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Democrats Praise Supreme Court Decision To Uphold DACA


Senator Richard Durbin of Illinois is with us next. He is the Senate Democratic minority whip, the No. 2 Democrat in the Senate. He has worked on immigration issues for many years, and we've called him after today's Supreme Court decision on DACA, Deferred Action for Childhood Arrivals. Chief Justice John Roberts wrote the 5-4 decision blocking the Trump administration's effort to end that program, which means that hundreds of thousands of people were brought to the U.S. as children get to maintain legal status.

Senator Durbin, welcome to the program.

RICHARD DURBIN: Thanks, Steve. It's good to be with you.

INSKEEP: What do you make of this decision?

DURBIN: Try to imagine, if you will, that you're waiting on a Supreme Court decision which will decide whether or not you can continue working as a nurse or a teacher or whether, as a medical student, you can complete your residency - or whether your family's going to be split up by deportation. That decision could have come at any moment. And you wait, wait and wonder. And this morning it came in the right way. By a 5-4 decision, the Supreme Court, Chief Justice Roberts writing the opinion, basically said that the way that President Trump ended this program was wrong. The words were arbitrary and capricious. For the moment, these people - 700,000 of them and their families - can breathe a sigh of relief.

INSKEEP: How long is that moment, do you think? For example, is it technically possible for the administration to pick up, try again and try to end the program in something the court would consider to be a proper way?

DURBIN: Yes, but I hope they won't try, and let me tell you why. Forty-one thousand of these 700,000 are critical health care heroes, workers on the frontline against COVID-19. Two-hundred thousand of them are essential employees. They're doing their part in one of the most trying moments in American history, and they're just asking for a chance to stay here and finish the job. I would implore the president - give them a break, at least through this calendar year. Let them continue to do their work for America.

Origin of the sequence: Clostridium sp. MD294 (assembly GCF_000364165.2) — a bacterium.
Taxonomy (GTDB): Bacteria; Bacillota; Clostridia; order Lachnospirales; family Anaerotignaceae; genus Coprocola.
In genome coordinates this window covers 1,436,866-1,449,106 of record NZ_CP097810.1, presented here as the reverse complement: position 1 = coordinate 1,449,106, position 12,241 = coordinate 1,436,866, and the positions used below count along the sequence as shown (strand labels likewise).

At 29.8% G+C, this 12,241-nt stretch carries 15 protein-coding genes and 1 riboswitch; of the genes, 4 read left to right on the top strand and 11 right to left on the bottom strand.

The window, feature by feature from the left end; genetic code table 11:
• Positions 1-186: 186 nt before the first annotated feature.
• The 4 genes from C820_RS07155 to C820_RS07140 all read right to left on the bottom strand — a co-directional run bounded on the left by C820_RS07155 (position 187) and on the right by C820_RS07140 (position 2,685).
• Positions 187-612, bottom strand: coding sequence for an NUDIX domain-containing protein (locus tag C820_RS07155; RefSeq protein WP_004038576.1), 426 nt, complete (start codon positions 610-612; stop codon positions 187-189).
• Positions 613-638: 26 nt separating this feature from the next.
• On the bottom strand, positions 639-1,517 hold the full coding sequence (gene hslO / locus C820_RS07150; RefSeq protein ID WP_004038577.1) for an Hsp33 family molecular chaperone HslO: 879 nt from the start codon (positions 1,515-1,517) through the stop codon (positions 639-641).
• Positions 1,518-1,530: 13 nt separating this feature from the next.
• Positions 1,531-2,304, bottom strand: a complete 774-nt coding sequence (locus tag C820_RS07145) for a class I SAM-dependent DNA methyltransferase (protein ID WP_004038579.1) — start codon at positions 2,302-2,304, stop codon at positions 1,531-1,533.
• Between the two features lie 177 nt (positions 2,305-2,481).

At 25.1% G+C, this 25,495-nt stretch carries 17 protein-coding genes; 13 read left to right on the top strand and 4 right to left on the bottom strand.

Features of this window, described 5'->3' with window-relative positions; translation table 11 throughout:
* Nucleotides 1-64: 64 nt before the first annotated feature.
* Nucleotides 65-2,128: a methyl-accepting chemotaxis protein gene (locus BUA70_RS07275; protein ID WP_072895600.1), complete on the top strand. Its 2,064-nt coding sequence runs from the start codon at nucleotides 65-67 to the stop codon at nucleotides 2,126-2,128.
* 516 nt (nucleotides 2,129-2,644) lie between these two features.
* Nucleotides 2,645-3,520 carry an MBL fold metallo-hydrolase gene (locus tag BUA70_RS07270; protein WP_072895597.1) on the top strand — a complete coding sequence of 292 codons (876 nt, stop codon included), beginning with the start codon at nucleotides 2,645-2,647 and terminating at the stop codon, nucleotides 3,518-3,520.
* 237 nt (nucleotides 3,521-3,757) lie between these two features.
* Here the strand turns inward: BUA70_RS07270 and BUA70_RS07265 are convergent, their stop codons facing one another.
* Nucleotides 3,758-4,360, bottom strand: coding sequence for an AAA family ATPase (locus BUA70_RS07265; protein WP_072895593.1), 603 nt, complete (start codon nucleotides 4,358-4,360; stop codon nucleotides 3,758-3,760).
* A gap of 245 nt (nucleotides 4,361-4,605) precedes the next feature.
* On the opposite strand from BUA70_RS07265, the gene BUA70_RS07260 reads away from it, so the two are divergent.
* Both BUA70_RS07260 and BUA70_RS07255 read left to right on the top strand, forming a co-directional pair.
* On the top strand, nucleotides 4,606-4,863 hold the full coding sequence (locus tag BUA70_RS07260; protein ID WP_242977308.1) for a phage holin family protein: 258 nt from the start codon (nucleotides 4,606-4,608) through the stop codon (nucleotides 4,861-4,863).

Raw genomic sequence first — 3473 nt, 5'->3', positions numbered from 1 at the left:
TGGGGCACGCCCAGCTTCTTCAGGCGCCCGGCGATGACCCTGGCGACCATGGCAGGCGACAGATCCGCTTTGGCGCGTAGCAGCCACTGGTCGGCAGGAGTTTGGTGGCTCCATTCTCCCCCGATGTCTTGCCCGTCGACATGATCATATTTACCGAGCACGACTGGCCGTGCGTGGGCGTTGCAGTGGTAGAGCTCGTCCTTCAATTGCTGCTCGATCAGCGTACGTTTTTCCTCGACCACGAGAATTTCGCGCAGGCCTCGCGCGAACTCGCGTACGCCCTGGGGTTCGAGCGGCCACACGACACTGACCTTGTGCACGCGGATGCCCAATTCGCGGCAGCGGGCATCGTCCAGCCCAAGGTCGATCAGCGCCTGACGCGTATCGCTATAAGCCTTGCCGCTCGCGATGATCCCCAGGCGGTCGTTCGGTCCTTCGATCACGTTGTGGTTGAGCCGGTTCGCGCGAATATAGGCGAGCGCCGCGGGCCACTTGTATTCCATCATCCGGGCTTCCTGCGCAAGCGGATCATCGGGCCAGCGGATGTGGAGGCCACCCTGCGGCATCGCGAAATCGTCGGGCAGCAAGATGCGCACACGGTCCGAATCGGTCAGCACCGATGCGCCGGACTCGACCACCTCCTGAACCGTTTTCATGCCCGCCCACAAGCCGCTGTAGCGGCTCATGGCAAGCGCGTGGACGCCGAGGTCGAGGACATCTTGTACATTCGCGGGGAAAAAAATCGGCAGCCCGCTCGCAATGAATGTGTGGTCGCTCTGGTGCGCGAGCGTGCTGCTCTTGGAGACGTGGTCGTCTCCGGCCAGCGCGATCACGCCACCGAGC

INSKEEP: Doesn't this throw it back at you - throw it back at Congress to come up with a permanent fix for the DACA recipients or to do something else?

DURBIN: There's no question about that, Steve. Twenty years ago - 20 years ago, I introduced the DREAM Act, and we're still trying to get it passed. The Democrats and Speaker Pelosi have done their part. They passed the Dream and Promise Act and sent it over to the Senate. Senator McConnell has refused to bring it up. We can solve this problem once and for all - change the law and do it in the right way on a bipartisan basis in the Senate. And I went to the floor this morning after this decision and really asked Senator McConnell to consider that possibility.

INSKEEP: Well, let's talk through the politics, at least as you see them as a Democrat. People who vote for you would broadly support this. It would appear from polling that an awful lot of people who vote for Republicans also support DACA recipients. Even if they're less sympathetic to other groups of immigrants here without papers, they tend to be very sympathetic to the so-called DREAMers. There must be some Republicans who at least privately would like to do something here. Even the president has indicated he would like to sign such a bill to keep them here permanently. But do you see a way that could happen given that there is also strong opposition within the Republican Party to doing anything?

DURBIN: Well, it could. But remember - the Republicans are in majority in the Senate as I'm reminded every day when I go to work. And of course, the president's in the White House. He would have to give a signal that he's given before that if we can come up with a bipartisan solution by legislation, he'll support it. He's disappointed me in the past when he made that promise and didn't keep it. But I hope that he would do it this time.

And I think many Republicans want to see this issue resolved in the right way. They understand this is a special category of people. I frankly have a much more expansive view when it comes to immigration, but I'm so focused now on the DREAMers and DACA.

INSKEEP: Would you expect any action on this or any efforted action on this this year given that you have so many desperate problems to wrestle with - the pandemic, the economic crisis, on and on?